Located about 1.5 hours from Toronto (on a good traffic day), you’ll find DeCew Falls, a picturesque plunging waterfall located by a historic mill. Spend an afternoon exploring the mill, hiking along the Bruce Trail and, if it’s warm enough, you can even take a dip near the Falls.
Speaking of the Bruce Trail, no list with ‘hiking’ in the title is complete without mentioning Canada’s oldest and longest footpath. If you can’t find a stretch of trail to enjoy among the 1300 km at your disposal, it’s a safe bet to assume hiking just isn’t for you.
For a nature-filled walk along the water, hit the Leslie Street Spit and Tommy Thompson Park – the largest existing natural habitat on the city’s waterfront. Here, your hike will come with close to 400 plant species, many of which are nationally and provincially rare, wildlife and stunning views of Lake Ontario.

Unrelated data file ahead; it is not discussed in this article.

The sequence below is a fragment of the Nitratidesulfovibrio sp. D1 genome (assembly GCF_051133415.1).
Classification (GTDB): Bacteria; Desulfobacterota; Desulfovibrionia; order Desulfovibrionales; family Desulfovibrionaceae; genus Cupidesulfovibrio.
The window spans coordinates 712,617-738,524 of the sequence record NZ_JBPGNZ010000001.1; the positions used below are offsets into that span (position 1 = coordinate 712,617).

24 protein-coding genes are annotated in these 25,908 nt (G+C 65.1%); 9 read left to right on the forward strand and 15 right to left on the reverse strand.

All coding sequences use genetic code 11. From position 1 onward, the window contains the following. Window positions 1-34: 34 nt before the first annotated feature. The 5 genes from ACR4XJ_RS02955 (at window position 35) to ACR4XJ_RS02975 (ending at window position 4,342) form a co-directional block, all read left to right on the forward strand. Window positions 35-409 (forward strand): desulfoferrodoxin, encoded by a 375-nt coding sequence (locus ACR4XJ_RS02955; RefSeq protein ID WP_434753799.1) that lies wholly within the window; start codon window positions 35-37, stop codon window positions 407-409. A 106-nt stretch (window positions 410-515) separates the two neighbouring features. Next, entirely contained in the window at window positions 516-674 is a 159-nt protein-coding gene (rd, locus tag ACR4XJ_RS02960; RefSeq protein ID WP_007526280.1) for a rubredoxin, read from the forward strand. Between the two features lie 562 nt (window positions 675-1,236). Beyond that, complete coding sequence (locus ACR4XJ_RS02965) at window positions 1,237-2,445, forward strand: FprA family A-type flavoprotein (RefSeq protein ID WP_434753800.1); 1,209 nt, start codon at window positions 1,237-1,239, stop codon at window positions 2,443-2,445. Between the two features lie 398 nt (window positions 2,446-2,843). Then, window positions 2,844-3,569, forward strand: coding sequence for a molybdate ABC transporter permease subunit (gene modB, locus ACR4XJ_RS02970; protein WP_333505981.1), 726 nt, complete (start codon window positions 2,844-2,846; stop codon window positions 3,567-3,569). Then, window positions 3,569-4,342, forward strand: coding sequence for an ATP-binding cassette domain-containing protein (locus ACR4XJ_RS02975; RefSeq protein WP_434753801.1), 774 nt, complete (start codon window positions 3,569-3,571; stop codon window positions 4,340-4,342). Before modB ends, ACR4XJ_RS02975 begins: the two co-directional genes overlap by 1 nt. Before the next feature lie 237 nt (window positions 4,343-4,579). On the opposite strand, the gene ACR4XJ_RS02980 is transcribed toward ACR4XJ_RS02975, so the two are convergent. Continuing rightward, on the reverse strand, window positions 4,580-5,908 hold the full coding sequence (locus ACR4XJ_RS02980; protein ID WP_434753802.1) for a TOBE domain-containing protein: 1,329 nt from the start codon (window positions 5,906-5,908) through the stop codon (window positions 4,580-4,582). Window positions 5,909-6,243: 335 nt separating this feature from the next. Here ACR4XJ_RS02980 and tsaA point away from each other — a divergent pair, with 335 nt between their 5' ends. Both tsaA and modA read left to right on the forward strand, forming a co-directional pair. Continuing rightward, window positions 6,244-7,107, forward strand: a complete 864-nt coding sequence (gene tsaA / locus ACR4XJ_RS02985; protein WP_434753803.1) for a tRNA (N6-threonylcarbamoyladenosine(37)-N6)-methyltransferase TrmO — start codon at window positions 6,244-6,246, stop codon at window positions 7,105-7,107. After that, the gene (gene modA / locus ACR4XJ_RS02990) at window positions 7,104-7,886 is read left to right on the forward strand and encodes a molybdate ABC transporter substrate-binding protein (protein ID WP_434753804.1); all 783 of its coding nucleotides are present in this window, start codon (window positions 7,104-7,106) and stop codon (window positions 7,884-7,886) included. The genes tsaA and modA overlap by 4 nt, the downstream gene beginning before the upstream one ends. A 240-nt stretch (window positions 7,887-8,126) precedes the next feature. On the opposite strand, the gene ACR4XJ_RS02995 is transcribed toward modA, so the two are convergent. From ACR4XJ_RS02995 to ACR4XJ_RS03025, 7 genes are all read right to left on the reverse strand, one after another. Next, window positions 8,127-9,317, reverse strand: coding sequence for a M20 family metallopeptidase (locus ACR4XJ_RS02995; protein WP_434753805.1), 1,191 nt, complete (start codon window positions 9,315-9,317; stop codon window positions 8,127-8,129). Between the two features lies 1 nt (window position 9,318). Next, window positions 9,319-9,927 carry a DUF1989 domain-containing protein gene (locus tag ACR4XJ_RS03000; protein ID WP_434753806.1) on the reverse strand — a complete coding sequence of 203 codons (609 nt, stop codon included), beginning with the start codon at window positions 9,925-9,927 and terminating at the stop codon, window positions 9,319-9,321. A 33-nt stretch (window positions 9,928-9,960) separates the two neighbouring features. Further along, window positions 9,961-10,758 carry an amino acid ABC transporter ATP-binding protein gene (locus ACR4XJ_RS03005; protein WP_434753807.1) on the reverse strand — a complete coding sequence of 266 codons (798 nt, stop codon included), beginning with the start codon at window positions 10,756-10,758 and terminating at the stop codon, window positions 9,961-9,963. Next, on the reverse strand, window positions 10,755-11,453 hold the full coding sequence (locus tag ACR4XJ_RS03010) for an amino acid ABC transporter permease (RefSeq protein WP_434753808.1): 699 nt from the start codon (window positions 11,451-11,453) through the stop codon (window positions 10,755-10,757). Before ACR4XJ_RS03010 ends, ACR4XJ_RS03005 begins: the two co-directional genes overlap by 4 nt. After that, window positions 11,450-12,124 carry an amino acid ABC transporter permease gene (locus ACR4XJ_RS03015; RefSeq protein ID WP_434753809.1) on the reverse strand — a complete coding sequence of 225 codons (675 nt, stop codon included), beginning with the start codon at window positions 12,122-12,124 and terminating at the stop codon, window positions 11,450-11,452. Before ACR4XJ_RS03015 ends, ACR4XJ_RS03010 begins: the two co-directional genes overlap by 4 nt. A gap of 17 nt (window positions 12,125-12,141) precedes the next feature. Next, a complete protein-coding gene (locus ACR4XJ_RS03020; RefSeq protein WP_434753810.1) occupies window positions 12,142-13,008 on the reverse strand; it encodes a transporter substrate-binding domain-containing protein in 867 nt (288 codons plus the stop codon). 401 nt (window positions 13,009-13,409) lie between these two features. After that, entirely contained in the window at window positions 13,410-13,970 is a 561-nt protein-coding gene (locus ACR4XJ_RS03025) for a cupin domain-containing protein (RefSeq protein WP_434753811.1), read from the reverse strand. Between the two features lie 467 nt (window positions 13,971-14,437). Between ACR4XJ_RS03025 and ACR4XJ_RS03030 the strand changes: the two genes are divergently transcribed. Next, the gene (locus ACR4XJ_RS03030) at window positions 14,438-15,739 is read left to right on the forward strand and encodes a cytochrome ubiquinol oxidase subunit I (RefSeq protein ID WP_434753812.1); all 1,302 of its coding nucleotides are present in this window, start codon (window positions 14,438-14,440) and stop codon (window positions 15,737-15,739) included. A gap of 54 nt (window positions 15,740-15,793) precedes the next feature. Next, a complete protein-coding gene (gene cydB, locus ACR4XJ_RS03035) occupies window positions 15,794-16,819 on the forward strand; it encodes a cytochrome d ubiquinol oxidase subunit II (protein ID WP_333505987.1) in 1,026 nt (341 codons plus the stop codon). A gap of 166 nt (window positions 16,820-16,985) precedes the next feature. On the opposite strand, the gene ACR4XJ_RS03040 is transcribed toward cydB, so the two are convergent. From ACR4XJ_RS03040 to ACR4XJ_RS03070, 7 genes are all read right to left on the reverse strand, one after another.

Canada’s first and only national urban park is perhaps Toronto’s best-kept secret and boasts plenty of hiking terrain to match. Located just under an hour from downtown Toronto, Rouge National Urban Park is home to nine exciting trails, each of which comes with their own unique feature and level of difficulty.
Winding through the Elora Gorge Conservation area, this 10 km trail boasts scenic overlooks which provide hikers with stunning views of the picturesque 20-metre waterfall and sweeping views of the gorge.
Rattlesnake Point is home to 12 km of space to explore including countless caves and cliff lines which offer hikers breathtaking views of the country below. There are three trails to choose from depending on your experience, with the most challenging running 7.2 km (round trip) to the Crawford Lake Conservation Area.
The Ganaraska Hiking Trail is over 400 km long running from Port Hope on Lake Ontario to the Bruce Trail near Collingwood, with side trails to Wasaga Beach and Midland. Whether you’re an expert hiker looking to explore remote areas or you’re looking for a family-friendly hike, Ganaraska offers something for everyone.